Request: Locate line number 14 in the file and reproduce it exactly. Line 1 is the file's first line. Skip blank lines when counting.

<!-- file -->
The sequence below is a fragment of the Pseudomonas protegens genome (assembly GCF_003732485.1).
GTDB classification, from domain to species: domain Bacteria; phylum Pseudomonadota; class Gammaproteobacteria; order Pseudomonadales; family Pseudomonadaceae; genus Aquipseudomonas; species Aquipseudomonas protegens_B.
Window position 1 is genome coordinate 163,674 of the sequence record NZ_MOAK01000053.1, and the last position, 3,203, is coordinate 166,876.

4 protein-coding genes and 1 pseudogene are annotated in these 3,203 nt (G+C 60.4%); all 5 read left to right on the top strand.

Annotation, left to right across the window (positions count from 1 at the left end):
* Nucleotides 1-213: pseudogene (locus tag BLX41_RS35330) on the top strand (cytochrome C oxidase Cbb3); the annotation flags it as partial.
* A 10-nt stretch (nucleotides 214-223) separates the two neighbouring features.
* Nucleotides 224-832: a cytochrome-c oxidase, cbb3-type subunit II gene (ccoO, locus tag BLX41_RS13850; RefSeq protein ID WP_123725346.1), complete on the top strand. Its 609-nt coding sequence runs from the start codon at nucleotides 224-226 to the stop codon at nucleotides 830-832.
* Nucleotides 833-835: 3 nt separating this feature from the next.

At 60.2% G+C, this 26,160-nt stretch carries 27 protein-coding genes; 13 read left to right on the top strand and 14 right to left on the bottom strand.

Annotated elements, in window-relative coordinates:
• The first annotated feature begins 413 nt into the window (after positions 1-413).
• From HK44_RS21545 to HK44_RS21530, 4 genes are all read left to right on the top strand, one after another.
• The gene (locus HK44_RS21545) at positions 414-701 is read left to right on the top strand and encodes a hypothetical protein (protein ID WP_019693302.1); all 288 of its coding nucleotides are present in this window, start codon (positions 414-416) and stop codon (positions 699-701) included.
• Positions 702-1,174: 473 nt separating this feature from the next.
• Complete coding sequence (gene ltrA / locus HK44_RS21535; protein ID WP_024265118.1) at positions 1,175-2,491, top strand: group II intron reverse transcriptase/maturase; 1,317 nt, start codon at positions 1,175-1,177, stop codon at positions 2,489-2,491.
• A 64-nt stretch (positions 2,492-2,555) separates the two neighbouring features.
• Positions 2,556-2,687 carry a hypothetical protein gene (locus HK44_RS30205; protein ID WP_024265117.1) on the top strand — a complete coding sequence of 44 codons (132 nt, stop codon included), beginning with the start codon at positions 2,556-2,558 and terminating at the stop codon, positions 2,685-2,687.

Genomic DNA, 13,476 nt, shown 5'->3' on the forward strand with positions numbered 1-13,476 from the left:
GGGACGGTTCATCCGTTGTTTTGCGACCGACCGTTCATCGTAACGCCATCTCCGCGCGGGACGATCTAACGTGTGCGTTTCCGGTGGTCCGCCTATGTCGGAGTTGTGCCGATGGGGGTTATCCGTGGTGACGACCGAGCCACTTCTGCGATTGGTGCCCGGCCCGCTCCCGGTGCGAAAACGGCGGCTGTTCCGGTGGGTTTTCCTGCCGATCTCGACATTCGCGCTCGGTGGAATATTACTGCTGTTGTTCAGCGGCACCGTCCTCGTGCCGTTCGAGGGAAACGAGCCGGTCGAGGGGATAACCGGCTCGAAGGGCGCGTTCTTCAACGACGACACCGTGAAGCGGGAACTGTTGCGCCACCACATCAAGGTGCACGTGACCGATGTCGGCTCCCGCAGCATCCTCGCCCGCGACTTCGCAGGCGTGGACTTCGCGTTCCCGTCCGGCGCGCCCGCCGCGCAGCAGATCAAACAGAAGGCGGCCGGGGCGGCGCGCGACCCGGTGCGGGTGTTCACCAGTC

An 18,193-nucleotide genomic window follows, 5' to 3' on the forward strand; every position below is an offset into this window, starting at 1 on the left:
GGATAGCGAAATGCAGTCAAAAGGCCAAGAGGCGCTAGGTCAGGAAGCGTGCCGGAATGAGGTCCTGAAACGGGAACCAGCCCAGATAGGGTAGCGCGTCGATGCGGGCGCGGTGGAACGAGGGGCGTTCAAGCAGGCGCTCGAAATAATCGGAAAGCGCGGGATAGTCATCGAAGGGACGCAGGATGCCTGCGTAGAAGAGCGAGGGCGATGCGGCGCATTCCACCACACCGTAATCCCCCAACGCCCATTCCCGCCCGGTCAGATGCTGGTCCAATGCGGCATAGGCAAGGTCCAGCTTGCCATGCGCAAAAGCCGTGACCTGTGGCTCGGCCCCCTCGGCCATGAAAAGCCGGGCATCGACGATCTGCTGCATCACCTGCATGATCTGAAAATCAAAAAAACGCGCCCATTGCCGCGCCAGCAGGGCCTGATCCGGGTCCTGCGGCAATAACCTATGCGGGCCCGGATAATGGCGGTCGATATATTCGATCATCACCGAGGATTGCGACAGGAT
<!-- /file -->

• The gene (locus HK44_RS21545) at positions 414-701 is read left to right on the top strand and encodes a hypothetical protein (protein ID WP_019693302.1); all 288 of its coding nucleotides are present in this window, start codon (positions 414-416) and stop codon (positions 699-701) included.